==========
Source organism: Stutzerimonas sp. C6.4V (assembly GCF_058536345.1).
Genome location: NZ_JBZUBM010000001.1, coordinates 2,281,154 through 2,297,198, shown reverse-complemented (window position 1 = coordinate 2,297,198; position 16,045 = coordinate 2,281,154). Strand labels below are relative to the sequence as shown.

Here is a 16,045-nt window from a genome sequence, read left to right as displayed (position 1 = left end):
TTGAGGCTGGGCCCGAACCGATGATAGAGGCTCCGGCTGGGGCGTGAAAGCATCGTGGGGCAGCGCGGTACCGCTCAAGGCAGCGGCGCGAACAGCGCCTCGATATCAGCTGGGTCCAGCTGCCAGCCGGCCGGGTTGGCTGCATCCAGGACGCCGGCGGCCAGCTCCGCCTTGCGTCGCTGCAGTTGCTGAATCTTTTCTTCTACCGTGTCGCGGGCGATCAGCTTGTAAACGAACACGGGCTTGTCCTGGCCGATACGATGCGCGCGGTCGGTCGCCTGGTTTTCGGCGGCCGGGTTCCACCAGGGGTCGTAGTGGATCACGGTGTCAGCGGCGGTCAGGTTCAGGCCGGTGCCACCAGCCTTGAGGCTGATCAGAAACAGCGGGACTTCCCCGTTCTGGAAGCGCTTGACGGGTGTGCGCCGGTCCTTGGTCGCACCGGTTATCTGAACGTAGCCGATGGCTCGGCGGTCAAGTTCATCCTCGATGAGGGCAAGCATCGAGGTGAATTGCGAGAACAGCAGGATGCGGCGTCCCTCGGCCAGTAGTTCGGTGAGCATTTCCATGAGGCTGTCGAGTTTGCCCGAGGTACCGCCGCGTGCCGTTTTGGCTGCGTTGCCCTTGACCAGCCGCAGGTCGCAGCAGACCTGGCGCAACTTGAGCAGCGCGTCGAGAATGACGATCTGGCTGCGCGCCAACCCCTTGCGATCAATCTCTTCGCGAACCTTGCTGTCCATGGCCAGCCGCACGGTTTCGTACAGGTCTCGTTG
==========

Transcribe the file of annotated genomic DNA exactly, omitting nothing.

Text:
Source organism: Stutzerimonas sp. C6.4V (assembly GCF_058536345.1).
Genome location: NZ_JBZUBM010000001.1, coordinates 2,281,154 through 2,297,198, shown reverse-complemented (window position 1 = coordinate 2,297,198; position 16,045 = coordinate 2,281,154). Strand labels below are relative to the sequence as shown.

Here is a 16,045-nt window from a genome sequence, read left to right as displayed (position 1 = left end):
TTGAGGCTGGGCCCGAACCGATGATAGAGGCTCCGGCTGGGGCGTGAAAGCATCGTGGGGCAGCGCGGTACCGCTCAAGGCAGCGGCGCGAACAGCGCCTCGATATCAGCTGGGTCCAGCTGCCAGCCGGCCGGGTTGGCTGCATCCAGGACGCCGGCGGCCAGCTCCGCCTTGCGTCGCTGCAGTTGCTGAATCTTTTCTTCTACCGTGTCGCGGGCGATCAGCTTGTAAACGAACACGGGCTTGTCCTGGCCGATACGATGCGCGCGGTCGGTCGCCTGGTTTTCGGCGGCCGGGTTCCACCAGGGGTCGTAGTGGATCACGGTGTCAGCGGCGGTCAGGTTCAGGCCGGTGCCACCAGCCTTGAGGCTGATCAGAAACAGCGGGACTTCCCCGTTCTGGAAGCGCTTGACGGGTGTGCGCCGGTCCTTGGTCGCACCGGTTATCTGAACGTAGCCGATGGCTCGGCGGTCAAGTTCATCCTCGATGAGGGCAAGCATCGAGGTGAATTGCGAGAACAGCAGGATGCGGCGTCCCTCGGCCAGTAGTTCGGTGAGCATTTCCATGAGGCTGTCGAGTTTGCCCGAGGTACCGCCGCGTGCCGTTTTGGCTGCGTTGCCCTTGACCAGCCGCAGGTCGCAGCAGACCTGGCGCAACTTGAGCAGCGCGTCGAGAATGACGATCTGGCTGCGCGCCAACCCCTTGCGATCAATCTCTTCGCGAACCTTGCTGTCCATGGCCAGCCGCACGGTTTCGTACAGGTCTCGTTG